I went over to the FAA today to meet with Kate Lang, Acting Associate Administrator for Airports. Debby McElroy, our Executive VP for Policy and External Affairs, came along. This is a regular meeting we have scheduled to discuss a wide variety of issues we are working on.
When the meeting ended, Kate asked us if we would come with her to a gathering of all the employees in the Airports division in D.C. and also, via phone, those around the country. The meeting was called by FAA Administrator Randy Babbitt to congratulate the Airports folks for the outstanding job they did in moving stimulus money out the door and putting it to work. I was honored to be asked to come along and even more honored to be asked to say something.
“Day in and day out,” I said, “the FAA Airports office works hard to ensure the safety and efficiency of the air transportation system and, in so doing, make it possible for people to travel and business to be completed. In the past year, they have done an absolutely marvelous job of getting the stimulus act money out the door.” Finally, I reminded them that the purpose of the stimulus was to create jobs and that by getting that money out the door; they helped make it possible for thousands of families to have work and support themselves.
There is a lot of argument these days over how to create jobs, what works and what doesn’t. What we do know is that the airport initiative in the stimulus did work and did create jobs.
I’m reading a new biography of Henry Clay (Henry Clay: The Essential American, by David and Jeanne Heidler; I recommend it). One of Clay’s big ideas was federal support for what were then called “internal improvements;” what we call today “infrastructure.”
By coincidence, last night I read the portion of the book that discussed a proposal made after the War of 1812 to use dividends from the then-Bank of the United States to finance internal improvements. What one might call, an Infrastructure Bank. I say “by coincidence” because yesterday, the president announced a series of infrastructure proposals that included an Infrastructure Bank.
I applaud the president for focusing on infrastructure, and for including airports in his proposal. Aviation is often forgotten in these kinds of announcements. But, in reality, for aviation, and for the country, the best thing the president and Congress can do is work to pass the FAA Reauthorization Bill that has already been passed in different forms by both houses of Congress. Both bills contemplate an increased federal grant program for aviation infrastructure. Most importantly, the House bill also contemplates an increase in the Passenger Facility Charge user fee cap by $2.50. NOTHING would do more to put people to work (125,000 annually by our estimation) and improve our aviation infrastructure than passing this bill into law. And, it does NOT increase the federal deficit.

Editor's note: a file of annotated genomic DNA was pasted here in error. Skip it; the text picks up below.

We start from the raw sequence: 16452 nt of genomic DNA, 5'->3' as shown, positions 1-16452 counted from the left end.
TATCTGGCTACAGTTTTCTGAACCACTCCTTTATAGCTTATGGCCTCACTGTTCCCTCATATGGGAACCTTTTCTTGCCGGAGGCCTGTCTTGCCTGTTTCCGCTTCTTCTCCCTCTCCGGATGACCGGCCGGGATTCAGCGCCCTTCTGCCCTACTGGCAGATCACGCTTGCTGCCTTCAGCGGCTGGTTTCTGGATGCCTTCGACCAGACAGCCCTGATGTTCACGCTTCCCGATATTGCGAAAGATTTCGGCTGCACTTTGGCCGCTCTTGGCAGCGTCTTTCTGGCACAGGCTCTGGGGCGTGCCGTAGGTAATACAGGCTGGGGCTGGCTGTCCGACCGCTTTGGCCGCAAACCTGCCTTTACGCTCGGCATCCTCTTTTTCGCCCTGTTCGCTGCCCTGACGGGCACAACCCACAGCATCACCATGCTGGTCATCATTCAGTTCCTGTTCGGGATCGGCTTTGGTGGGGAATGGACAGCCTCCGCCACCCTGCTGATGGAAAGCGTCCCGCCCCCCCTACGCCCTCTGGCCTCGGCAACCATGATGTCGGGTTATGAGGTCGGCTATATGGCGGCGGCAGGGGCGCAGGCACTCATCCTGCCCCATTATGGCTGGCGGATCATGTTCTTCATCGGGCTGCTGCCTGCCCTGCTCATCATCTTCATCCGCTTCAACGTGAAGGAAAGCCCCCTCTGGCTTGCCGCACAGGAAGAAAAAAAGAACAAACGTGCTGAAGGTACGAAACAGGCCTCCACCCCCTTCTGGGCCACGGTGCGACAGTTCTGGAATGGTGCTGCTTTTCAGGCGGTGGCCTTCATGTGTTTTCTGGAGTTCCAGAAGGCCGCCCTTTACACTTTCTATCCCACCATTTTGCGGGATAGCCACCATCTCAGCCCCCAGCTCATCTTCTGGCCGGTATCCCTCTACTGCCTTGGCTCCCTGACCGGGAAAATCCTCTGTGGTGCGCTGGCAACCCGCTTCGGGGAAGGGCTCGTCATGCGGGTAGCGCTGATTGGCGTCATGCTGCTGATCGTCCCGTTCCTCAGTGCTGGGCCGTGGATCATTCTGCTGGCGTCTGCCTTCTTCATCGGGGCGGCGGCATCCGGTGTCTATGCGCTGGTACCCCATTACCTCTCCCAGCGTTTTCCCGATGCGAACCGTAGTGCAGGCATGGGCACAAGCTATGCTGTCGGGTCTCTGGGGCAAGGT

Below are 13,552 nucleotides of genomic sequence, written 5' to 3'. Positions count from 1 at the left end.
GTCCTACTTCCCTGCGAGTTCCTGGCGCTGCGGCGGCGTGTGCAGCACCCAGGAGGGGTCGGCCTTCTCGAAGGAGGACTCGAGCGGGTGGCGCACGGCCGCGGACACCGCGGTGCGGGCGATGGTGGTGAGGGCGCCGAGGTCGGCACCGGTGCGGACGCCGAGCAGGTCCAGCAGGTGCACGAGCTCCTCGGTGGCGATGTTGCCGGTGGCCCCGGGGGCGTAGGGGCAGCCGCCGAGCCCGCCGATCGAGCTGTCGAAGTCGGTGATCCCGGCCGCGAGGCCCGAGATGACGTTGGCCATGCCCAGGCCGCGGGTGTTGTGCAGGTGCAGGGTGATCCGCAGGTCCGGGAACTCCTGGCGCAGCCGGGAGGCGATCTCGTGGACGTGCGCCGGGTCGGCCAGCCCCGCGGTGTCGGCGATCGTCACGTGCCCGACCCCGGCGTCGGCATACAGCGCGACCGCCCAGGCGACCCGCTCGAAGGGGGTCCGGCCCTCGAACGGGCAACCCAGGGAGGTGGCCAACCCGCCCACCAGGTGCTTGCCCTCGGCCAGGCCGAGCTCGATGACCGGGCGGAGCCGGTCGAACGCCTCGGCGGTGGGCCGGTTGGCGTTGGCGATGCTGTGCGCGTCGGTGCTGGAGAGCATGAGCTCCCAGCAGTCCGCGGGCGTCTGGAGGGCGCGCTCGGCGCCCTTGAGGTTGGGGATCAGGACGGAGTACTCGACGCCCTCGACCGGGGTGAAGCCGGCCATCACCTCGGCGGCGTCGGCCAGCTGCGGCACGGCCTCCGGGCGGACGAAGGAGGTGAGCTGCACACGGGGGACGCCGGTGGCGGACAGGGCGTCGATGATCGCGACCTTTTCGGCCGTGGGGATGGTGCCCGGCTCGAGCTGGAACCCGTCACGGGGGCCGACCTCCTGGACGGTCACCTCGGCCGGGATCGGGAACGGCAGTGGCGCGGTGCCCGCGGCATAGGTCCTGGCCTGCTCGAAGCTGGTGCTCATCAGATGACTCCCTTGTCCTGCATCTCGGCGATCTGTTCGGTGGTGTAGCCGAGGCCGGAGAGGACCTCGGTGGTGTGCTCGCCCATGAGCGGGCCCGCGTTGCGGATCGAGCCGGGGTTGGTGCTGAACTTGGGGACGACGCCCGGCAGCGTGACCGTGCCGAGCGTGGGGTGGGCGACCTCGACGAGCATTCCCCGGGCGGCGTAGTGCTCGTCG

Jobs and the deficit are the big political issues this year. FAA Reauthorization, with the PFC cap increase, is the only bill I know of that aggressively attacks both.
The Infrastructure Bank may be a good idea; we’ll await the details. But we KNOW what the FAA Reauthorization Bill will do. Pass it now!
Watching CNN prior to the Iraq address by President Obama, I saw a commercial for the Delta Sky Miles American Express Card.
The narrator asks: “Can your card save you bag fees every time you fly? My card can.” The narrator then goes on to state that getting this credit card will save a family of four $200 on a roundtrip ticket in bag fees.
There you have it, an airline acknowledging to the burden of its fees on travelers and using relief from them as a way to sell a credit card!
And yet…..the very same airline fights the effort to increase by $2.50 the anachronistic limit placed by the federal government on a fee an airport can impose to build needed infrastructure, create jobs, relieve pressure on the federal deficit.